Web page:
Los Angeles (March 5, 2018) — After a national search, Prof. Karen Umemoto was appointed the new director of the Asian American Studies Center at the University of California at Los Angeles.
With the position Umemoto is also the inaugural holder of the Helen and Morgan Chu Endowed Director’s Chair. Her faculty appointments are in the Departments of Urban Planning and Asian American Studies.
Umemoto received her doctorate in Urban Studies from Massachusetts Institute of Technology and holds a Master of Arts in Asian American Studies from UCLA and a Bachelor of Arts in Interdisciplinary Social Science from San Francisco State University. She had served on the faculty of the University of Hawai‘i at Manoa since 1996.
“We are pleased by the news that such a passionate, extraordinary, engaged scholar as Professor Umemoto will be joining the UCLA faculty and the Center,” said Helen and Morgan Chu, “and excited that the Chu Endowed Director’s Chair will support and move forward the Center’s outstanding research initiatives and activities in Asian American Studies, Ethnic Studies, and the larger society.”
Morgan and Helen Chu are both UCLA alumni and longtime and generous supporters of the Center. A leading intellectual property attorney, Morgan Chu is a recipient of the UCLA Medal, the highest honor bestowed by the university. He received a B.A., M.A., and Ph.D. from UCLA, a M.S.L. from Yale, and a J.D. from Harvard, and has been named one of the “Top Ten Trial Lawyers” in the nation. Helen Chu served for many years as elementary school teacher and along with Morgan was among the founders of the Center.
“It is an honor and privilege to be the inaugural Helen and Morgan Chu Director’s Chair at UCLA,” stated Professor Umemoto. “As one who is returning to my alma mater and hometown, I assume this role with a deep appreciation for the legacy that the Center represents. I look forward to working with the family of faculty, students, staff and community advocates to advance the field of Asian American Studies and its relevance in today’s times.”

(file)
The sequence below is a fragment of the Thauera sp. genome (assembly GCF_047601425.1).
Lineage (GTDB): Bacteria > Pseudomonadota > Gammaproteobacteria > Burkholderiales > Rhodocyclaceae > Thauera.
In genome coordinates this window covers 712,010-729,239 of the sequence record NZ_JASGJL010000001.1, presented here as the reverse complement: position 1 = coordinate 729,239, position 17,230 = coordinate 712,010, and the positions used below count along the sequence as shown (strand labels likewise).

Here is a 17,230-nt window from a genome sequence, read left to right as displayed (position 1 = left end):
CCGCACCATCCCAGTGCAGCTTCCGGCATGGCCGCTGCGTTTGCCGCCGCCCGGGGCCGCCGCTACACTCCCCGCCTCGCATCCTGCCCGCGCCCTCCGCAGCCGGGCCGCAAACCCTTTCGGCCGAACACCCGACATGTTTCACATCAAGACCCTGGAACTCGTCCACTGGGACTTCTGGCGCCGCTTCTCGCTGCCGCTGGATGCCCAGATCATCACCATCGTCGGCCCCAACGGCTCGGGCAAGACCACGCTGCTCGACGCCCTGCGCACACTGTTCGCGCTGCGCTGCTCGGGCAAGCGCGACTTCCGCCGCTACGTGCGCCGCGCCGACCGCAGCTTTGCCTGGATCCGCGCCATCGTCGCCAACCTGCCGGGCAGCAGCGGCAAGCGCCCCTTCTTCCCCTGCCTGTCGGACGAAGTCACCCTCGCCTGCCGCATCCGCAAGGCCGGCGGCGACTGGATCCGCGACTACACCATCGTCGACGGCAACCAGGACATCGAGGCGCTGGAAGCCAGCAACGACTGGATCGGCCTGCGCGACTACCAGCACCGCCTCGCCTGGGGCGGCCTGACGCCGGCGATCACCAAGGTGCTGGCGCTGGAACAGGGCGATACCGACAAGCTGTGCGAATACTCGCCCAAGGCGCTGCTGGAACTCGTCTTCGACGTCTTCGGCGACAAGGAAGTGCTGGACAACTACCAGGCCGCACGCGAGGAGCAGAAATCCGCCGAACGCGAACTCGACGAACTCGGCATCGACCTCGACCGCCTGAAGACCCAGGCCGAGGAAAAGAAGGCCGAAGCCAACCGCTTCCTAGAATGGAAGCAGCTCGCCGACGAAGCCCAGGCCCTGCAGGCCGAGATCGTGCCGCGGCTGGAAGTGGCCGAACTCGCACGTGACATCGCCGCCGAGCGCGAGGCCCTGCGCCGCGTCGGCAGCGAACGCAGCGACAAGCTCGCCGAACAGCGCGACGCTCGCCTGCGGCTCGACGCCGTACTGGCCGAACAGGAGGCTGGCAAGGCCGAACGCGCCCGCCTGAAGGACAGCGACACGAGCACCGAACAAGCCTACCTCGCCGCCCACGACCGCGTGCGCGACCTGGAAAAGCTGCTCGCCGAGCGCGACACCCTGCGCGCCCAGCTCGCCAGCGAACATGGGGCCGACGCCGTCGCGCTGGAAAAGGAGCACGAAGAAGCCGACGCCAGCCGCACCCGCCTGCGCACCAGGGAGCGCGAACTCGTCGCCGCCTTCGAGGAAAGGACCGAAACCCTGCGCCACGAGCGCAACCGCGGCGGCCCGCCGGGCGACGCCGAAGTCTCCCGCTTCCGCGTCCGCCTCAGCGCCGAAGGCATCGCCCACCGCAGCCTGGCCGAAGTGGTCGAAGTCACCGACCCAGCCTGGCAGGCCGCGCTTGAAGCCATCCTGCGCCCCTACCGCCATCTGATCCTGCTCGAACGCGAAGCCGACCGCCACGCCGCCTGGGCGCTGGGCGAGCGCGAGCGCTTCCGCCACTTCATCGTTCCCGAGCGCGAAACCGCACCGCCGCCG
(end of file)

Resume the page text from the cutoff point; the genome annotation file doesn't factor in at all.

Her many influential works in the fields of race relations and restorative justice include the books — co-author of Jacked Up and Unjust: Pacific Islander Teens Confront Violent Legacies (University of California Press, 2016), the author of Truce: Lessons from an L.A. Gang War (Cornell University Press, 2006), and numerous journal articles and book chapters. She is also the recipient of research and service honors such as the W.E.B. DuBois Award of the Western Society of Criminology. Her research centers on issues of democracy and social justice in multicultural societies with a focus on U.S. cities. Professor Umemoto’s research and practice take a broad view of planning in the context of social inclusion, participatory democracy, and political transformation.
While at the University of Hawaii, Professor Umemoto also served as the Director of Training for the Asian Pacific Islander Youth Violence Prevention Center (2000-2010) in the School of Medicine, working to reduce youth violence in Hawaii. She has also worked on a variety of community development projects and assisted nonprofit organizations and government agencies with strategic planning.
“We are incredibly fortunate to have Professor Umemoto return to UCLA as director and professor, and the future of the Asian American Studies Center is in very good hands,” said David K. Yoo, Vice Provost of the UCLA Institute of American Cultures. “I and the directors of the other ethnic studies centers look forward to working with her to advance the collaborative work of social justice on campus and with our respective communities.”
The UCLA Asian American Studies Center, founded in 1969, is an organized research unit (ORU) of the University of California, and part of the Institute of American Cultures (IAC) along with the American Indian Studies Center, the Ralph J. Bunche Center for African American Studies, and the Chicano Studies Research Center. The IAC and the centers will celebrate their 50th anniversaries during UCLA’s Centennial Year in 2019.